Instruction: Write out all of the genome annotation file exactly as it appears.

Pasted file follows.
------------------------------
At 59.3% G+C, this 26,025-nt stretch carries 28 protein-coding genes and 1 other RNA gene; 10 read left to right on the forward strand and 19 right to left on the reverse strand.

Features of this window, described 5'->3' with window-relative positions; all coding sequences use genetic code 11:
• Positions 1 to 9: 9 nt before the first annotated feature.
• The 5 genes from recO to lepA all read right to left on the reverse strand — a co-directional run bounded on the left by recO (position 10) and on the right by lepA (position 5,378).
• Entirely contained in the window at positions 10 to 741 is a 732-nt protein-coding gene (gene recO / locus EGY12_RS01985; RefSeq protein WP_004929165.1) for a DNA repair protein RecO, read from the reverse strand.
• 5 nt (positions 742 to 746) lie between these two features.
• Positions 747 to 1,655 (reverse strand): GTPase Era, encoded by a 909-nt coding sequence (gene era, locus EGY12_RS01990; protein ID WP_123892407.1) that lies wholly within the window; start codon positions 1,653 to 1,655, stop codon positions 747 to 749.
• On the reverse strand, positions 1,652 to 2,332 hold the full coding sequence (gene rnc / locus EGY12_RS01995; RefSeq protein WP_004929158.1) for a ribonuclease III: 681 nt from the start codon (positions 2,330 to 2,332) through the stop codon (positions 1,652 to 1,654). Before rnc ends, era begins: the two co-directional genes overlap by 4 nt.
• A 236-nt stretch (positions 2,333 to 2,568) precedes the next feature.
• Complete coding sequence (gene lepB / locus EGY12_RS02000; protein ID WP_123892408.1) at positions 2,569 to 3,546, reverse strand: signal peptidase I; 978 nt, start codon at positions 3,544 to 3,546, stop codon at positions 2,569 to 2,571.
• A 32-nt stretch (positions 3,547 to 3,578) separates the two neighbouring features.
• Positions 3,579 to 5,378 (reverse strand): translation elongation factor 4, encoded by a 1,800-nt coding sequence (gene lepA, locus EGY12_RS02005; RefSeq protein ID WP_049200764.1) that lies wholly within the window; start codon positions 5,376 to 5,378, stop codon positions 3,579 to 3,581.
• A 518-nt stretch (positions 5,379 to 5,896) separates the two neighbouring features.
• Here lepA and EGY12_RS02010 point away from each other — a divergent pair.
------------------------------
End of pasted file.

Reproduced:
At 59.3% G+C, this 26,025-nt stretch carries 28 protein-coding genes and 1 other RNA gene; 10 read left to right on the forward strand and 19 right to left on the reverse strand.

Features of this window, described 5'->3' with window-relative positions; all coding sequences use genetic code 11:
• Positions 1 to 9: 9 nt before the first annotated feature.
• The 5 genes from recO to lepA all read right to left on the reverse strand — a co-directional run bounded on the left by recO (position 10) and on the right by lepA (position 5,378).
• Entirely contained in the window at positions 10 to 741 is a 732-nt protein-coding gene (gene recO / locus EGY12_RS01985; RefSeq protein WP_004929165.1) for a DNA repair protein RecO, read from the reverse strand.
• 5 nt (positions 742 to 746) lie between these two features.
• Positions 747 to 1,655 (reverse strand): GTPase Era, encoded by a 909-nt coding sequence (gene era, locus EGY12_RS01990; protein ID WP_123892407.1) that lies wholly within the window; start codon positions 1,653 to 1,655, stop codon positions 747 to 749.
• On the reverse strand, positions 1,652 to 2,332 hold the full coding sequence (gene rnc / locus EGY12_RS01995; RefSeq protein WP_004929158.1) for a ribonuclease III: 681 nt from the start codon (positions 2,330 to 2,332) through the stop codon (positions 1,652 to 1,654). Before rnc ends, era begins: the two co-directional genes overlap by 4 nt.
• A 236-nt stretch (positions 2,333 to 2,568) precedes the next feature.
• Complete coding sequence (gene lepB / locus EGY12_RS02000; protein ID WP_123892408.1) at positions 2,569 to 3,546, reverse strand: signal peptidase I; 978 nt, start codon at positions 3,544 to 3,546, stop codon at positions 2,569 to 2,571.
• A 32-nt stretch (positions 3,547 to 3,578) separates the two neighbouring features.
• Positions 3,579 to 5,378 (reverse strand): translation elongation factor 4, encoded by a 1,800-nt coding sequence (gene lepA, locus EGY12_RS02005; RefSeq protein ID WP_049200764.1) that lies wholly within the window; start codon positions 5,376 to 5,378, stop codon positions 3,579 to 3,581.
• A 518-nt stretch (positions 5,379 to 5,896) separates the two neighbouring features.
• Here lepA and EGY12_RS02010 point away from each other — a divergent pair.